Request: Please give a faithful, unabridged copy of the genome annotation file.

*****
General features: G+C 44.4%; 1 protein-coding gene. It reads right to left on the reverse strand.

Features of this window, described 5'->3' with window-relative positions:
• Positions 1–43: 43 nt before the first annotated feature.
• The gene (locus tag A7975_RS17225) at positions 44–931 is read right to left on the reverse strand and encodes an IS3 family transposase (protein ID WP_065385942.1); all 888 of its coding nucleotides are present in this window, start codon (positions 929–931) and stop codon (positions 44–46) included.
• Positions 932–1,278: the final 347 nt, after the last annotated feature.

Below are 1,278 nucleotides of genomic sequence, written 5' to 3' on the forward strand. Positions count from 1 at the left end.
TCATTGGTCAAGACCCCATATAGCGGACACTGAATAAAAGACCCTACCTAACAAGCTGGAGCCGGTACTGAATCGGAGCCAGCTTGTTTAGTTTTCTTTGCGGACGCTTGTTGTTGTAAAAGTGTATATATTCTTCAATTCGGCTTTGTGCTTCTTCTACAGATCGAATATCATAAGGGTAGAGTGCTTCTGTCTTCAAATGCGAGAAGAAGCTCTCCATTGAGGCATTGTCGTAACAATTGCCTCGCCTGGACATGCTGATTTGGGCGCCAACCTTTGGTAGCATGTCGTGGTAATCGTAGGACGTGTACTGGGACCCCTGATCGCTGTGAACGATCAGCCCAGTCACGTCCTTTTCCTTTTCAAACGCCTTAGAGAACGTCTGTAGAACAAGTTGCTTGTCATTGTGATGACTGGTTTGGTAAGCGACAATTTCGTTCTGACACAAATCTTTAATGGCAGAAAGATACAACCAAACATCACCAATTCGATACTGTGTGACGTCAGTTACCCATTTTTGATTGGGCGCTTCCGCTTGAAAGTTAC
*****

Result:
General features: G+C 44.4%; 1 protein-coding gene. It reads right to left on the reverse strand.

Features of this window, described 5'->3' with window-relative positions:
• Positions 1–43: 43 nt before the first annotated feature.
• The gene (locus tag A7975_RS17225) at positions 44–931 is read right to left on the reverse strand and encodes an IS3 family transposase (protein ID WP_065385942.1); all 888 of its coding nucleotides are present in this window, start codon (positions 929–931) and stop codon (positions 44–46) included.
• Positions 932–1,278: the final 347 nt, after the last annotated feature.

Below are 1,278 nucleotides of genomic sequence, written 5' to 3' on the forward strand. Positions count from 1 at the left end.
TCATTGGTCAAGACCCCATATAGCGGACACTGAATAAAAGACCCTACCTAACAAGCTGGAGCCGGTACTGAATCGGAGCCAGCTTGTTTAGTTTTCTTTGCGGACGCTTGTTGTTGTAAAAGTGTATATATTCTTCAATTCGGCTTTGTGCTTCTTCTACAGATCGAATATCATAAGGGTAGAGTGCTTCTGTCTTCAAATGCGAGAAGAAGCTCTCCATTGAGGCATTGTCGTAACAATTGCCTCGCCTGGACATGCTGATTTGGGCGCCAACCTTTGGTAGCATGTCGTGGTAATCGTAGGACGTGTACTGGGACCCCTGATCGCTGTGAACGATCAGCCCAGTCACGTCCTTTTCCTTTTCAAACGCCTTAGAGAACGTCTGTAGAACAAGTTGCTTGTCATTGTGATGACTGGTTTGGTAAGCGACAATTTCGTTCTGACACAAATCTTTAATGGCAGAAAGATACAACCAAACATCACCAATTCGATACTGTGTGACGTCAGTTACCCATTTTTGATTGGGCGCTTCCGCTTGAAAGTTAC